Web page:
A better way to pay for ICC

January 06, 2004|By Peter Samuel

GOV. ROBERT L. Ehrlich Jr. is right to be moving forward vigorously on construction of the Intercounty Connector. He campaigned for the road and was elected, in part, on the promise to build it.

It is a good project. It will enhance the economy and quality of life of Central Maryland, and it has overwhelming public support, as a recent poll shows.

Unfortunately, his administration's idea of how to pay for the $1.7 billion road is quite wrong. As reported in The Sun Dec. 11, the Ehrlich team has floated the idea of issuing hundreds of millions of dollars in "grant anticipation revenue vehicle," or GARVEE, bonds to finance the ICC.

Warren G. Deschenaux, director of the state's Office of Policy Analysis, is right in his claim that using the bonds would add greatly to the project's cost - perhaps $100 million. Worse, the bonds would take future federal transportation grant money away from other road and transit projects and direct it toward payment of the ICC's debt.

New Jersey used GARVEE bonds to finance transportation infrastructure several years ago, with disastrous results. The state is now within 18 months of exhausting its entire transportation trust fund because that money has been redirected toward paying off rotten GARVEE bonds. That would leave not a cent for the purposes for which the trust fund was created - building and maintaining roads and transit. An expert panel has reported to the state's governor that a 12.5 cent increase in the state gasoline tax is needed to shore up the trust fund. Maryland surely does not want to go down that path.

Indeed, it's possible that the state would not need to borrow to finance the ICC. In many places around the world, governments are turning to investors to bear the risks for major road projects; the investors are compensated through tolls.

Last month, a 27-mile toll road called M6 Toll was opened in Birmingham, England. The road cost $1.3 billion - all of which was privately financed. In San Diego, State Route 125 South - a 10-mile toll road costing $635 million - is under construction. It is being built with some federal loan money, but the financing is basically from investors who have a 35-year toll franchise.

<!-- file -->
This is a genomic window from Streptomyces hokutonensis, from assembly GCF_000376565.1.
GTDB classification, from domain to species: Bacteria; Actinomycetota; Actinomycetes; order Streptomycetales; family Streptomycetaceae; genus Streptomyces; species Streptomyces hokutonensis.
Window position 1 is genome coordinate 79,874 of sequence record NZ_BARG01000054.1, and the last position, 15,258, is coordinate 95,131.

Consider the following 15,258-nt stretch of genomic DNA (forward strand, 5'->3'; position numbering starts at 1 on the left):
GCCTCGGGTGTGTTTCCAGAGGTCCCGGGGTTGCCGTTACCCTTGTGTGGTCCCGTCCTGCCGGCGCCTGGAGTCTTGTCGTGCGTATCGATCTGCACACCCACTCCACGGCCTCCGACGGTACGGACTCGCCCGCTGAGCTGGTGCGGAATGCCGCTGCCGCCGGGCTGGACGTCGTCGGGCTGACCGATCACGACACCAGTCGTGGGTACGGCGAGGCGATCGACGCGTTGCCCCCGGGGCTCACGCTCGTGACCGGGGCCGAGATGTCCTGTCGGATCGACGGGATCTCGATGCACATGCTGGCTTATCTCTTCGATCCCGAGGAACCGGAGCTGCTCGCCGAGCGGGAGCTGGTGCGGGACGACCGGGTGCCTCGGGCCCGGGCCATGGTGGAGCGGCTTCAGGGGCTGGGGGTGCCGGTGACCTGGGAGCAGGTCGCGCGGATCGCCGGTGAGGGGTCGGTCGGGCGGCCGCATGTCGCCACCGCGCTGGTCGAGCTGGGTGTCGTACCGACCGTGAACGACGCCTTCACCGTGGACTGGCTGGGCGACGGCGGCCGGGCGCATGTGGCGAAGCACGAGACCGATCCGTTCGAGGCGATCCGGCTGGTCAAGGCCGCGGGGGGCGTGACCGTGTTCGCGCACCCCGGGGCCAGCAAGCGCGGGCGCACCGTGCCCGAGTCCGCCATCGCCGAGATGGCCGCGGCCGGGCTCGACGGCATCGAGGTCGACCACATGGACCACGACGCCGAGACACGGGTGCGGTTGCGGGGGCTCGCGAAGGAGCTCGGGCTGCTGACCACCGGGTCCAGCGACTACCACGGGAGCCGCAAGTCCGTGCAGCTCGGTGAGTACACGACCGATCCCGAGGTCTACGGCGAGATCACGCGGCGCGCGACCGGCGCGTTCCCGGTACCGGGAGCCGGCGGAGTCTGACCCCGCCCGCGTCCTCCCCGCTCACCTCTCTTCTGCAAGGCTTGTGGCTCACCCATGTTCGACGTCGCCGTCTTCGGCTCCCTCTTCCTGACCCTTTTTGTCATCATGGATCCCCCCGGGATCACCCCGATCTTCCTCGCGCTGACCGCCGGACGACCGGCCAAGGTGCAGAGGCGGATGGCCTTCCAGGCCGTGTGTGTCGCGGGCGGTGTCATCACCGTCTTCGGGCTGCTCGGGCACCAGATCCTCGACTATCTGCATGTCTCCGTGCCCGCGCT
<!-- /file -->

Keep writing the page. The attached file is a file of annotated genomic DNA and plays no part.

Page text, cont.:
In Australia, virtually all of the major new urban roads are privately financed toll roads. Toronto's new high-tech toll road is a private franchise that replaces cash tollbooths with highway-speed electronic toll collection. In France, Italy, Spain, Germany, Ireland, Greece and several East European countries, investors are financing roads. Korea, Malaysia, the Philippines, India, Pakistan and even China are tapping private capital markets for toll roads.

In the United States, Minnesota, Colorado, the Carolinas, Texas, Arkansas and Missouri are all inviting investors to finance major new road projects. Virginia has the privately financed Dulles Greenway and is considering about six other private projects - including one for the Capital Beltway and one for reconstructing Interstate 81 along the length of the state.

Maryland does not need to put its taxpayers in hock and foreclose future gas tax monies to build the ICC. Instead, the state should commission a thorough traffic and revenue study to determine the potential of toll revenue financing.

And the state should invite competitive private-sector proposals for financing the road so that the Assembly and the public can see what their options are. Motorists are prepared to pay for a good highway, especially now that bothersome toll plazas are no longer needed because of E-Z Pass-style transponders and cameras reading license plates.

The revenue study may find that some government support is needed. Perhaps state and federal funding will be required to cover the costs of route selection and environmental permitting and work to mitigate the impact on the environment. The state might pay for some of the interchange work with connecting state highways.

But it should be possible to have the bulk of the ICC's costs borne by investors based on the prospective toll revenue stream instead of putting all of the highway's expense on the back of taxpayers.

Peter Samuel is a contributing scholar of the Maryland Public Policy Institute and is editor TOLLROADS- news, a Web-based news service.

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